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My best friend and I will fly from Basel (BSL) to London Gatwick (LGW) in October. We booked our flight tickets separately and neither of us reserved a seat. As I understand, the system will assign us a seat at check-in (which we will do online simultaneously).

How are the chances that we will be assigned conjoined seats if we check in at the very same moment?

Would it be possible to change seats after bording (as in asking a seat neighbour to switch seats) or is that prohibited?

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You might be able to get seats near each other on check-in, but likely you will have to pay for that. When on the flight, you can ask your seat mates, and his/hers, whether it is possible to change. But if you are both in middle seats, it is rather unlikely that you will find people willing to change.

Some flights have empty seats, and if they are there you can often (with the crews permission) sit in them after leaving the ground, but you can not be sure of there being seats empty.

  • Remember, too, that people often choose certain seats intentionally, and will be reluctant to move. If I'm comfortable and have my belongings situated, I don't really feel a great desire to change seats just because someone else chose to take his or her chances, but if you give me a seat of equal quality and catch me before I've actually sat down, I have done it in the past. Just understand that people are under zero obligation to move. – Jim MacKenzie Jul 13 '18 at 16:55
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Airport check-in agents (as opposed to the airline website, or unmanned check-in kiosks at the airport) are, in my experience, usually happy to assign seats together at no charge if they're available (though of course you won't get to choose which seats those are). Just approach the check-in desk together. However, on crowded flights, depending on the airline, there may not be any adjacent seats left by the time airport check-in opens.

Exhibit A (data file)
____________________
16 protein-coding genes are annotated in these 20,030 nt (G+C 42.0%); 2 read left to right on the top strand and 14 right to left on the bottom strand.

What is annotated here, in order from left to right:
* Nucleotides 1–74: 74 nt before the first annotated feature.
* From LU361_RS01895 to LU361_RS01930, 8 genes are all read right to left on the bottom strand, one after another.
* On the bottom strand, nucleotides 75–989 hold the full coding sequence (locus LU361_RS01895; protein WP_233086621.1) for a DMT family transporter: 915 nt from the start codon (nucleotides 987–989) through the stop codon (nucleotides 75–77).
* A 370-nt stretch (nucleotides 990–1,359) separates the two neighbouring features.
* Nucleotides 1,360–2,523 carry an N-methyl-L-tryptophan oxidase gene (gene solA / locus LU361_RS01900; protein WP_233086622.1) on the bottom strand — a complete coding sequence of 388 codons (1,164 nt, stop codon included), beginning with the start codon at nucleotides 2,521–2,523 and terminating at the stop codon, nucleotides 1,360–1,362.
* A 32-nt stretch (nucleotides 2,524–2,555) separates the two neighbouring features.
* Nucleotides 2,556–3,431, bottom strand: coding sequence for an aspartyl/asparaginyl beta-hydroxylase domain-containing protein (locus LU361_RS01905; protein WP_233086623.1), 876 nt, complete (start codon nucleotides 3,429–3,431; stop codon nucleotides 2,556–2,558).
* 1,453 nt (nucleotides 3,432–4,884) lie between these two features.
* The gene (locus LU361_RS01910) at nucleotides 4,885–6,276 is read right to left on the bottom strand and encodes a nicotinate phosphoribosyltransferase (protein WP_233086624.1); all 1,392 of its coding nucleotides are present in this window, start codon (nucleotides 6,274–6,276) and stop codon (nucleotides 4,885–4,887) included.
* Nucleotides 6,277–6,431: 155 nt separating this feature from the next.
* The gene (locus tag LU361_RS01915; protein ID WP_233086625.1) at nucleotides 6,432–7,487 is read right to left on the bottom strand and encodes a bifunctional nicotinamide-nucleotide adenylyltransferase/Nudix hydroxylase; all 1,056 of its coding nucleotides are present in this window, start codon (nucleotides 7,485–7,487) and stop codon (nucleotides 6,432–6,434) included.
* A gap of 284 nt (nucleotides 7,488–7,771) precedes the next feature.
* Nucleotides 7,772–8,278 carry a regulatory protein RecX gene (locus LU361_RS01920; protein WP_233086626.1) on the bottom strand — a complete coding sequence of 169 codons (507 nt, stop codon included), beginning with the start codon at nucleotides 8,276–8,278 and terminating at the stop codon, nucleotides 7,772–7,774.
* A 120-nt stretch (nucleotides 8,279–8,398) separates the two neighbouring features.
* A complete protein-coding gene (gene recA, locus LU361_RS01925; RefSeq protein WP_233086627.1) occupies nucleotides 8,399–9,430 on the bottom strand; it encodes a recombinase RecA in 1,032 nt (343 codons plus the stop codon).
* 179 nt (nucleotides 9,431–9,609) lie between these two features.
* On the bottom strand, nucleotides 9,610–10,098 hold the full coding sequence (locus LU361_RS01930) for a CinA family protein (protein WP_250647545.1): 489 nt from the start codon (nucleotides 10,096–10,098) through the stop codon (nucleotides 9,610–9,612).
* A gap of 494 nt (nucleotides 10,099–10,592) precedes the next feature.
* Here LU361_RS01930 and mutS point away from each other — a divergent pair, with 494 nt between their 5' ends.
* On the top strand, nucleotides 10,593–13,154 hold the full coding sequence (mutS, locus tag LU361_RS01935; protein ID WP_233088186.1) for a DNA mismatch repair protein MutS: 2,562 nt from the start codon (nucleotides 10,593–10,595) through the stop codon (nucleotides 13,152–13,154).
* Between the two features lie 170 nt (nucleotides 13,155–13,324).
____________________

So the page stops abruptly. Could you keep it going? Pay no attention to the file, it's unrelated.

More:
Checking in separately online at the same moment, if anything, makes it even less likely that you'll just happen to end up together. The systems I'm familiar with don't just go 1A-1F, 2A-2F, etc.; window and aisle seats are distributed before middle seats.

As Willeke mentioned, it's possible to swap seats (though on some flights I've taken, the crew has requested people to stay in their original seats until after takeoff). For parents and children travelling together, the crew will do their best to get them together (for example, they'll offer free drinks to someone willing to switch to a middle seat to accommodate it), but for just a couple of adults, you're likely to be on your own. (Note, however, that you are also empowered to buy a drink for someone to entice them to swap.)

  • EasyJet does promote checking-in online, from a month before the flight, and not in the airport. As far as I know they do not charge for checking-in at the airport but most seats will be taken by that time. In their system, the 'random appointed seats' are mostly middle seats, so the window and aisle seats are available for those paying for them. Late online check-in often gives aisle seats, but unlikely two near each other. – Willeke Jul 13 '18 at 17:28
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    Exactly... it comes down to how full the flight is. On a slow day, the premium seats (up front and exit row) will be almost entirely empty, and airlines know they won't sell them at the airport, so they'll use them for groups checking in there. – Sneftel Jul 13 '18 at 21:30
  • @Sneftel how full would you recon a flight would be on a sunday at 21:55? – NicolasB Jul 26 '18 at 7:11
  • Couldn't really say... I only flew Basel-UK once, and not at that time of week. Late Sunday flights back from tourist destinations can get pretty crowded during high season, but that may have tapered off by October. – Sneftel Jul 26 '18 at 7:17

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